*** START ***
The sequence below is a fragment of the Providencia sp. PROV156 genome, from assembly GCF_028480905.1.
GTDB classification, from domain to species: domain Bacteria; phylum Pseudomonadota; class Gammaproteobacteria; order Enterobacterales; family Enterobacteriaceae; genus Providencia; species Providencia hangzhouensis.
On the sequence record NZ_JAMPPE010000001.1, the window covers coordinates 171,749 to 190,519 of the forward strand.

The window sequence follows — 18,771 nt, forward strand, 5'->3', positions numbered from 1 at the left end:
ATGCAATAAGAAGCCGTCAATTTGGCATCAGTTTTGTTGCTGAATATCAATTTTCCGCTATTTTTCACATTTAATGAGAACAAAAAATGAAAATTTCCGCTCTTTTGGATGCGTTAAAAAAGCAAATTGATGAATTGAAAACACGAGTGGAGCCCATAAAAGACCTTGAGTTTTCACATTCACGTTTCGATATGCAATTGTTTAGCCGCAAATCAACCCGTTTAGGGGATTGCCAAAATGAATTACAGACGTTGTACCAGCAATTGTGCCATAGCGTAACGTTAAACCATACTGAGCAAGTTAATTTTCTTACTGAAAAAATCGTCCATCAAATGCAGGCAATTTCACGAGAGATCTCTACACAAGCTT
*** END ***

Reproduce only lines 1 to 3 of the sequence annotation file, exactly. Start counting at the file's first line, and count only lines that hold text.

The sequence below is a fragment of the Providencia sp. PROV156 genome, from assembly GCF_028480905.1.
GTDB classification, from domain to species: domain Bacteria; phylum Pseudomonadota; class Gammaproteobacteria; order Enterobacterales; family Enterobacteriaceae; genus Providencia; species Providencia hangzhouensis.
On the sequence record NZ_JAMPPE010000001.1, the window covers coordinates 171,749 to 190,519 of the forward strand.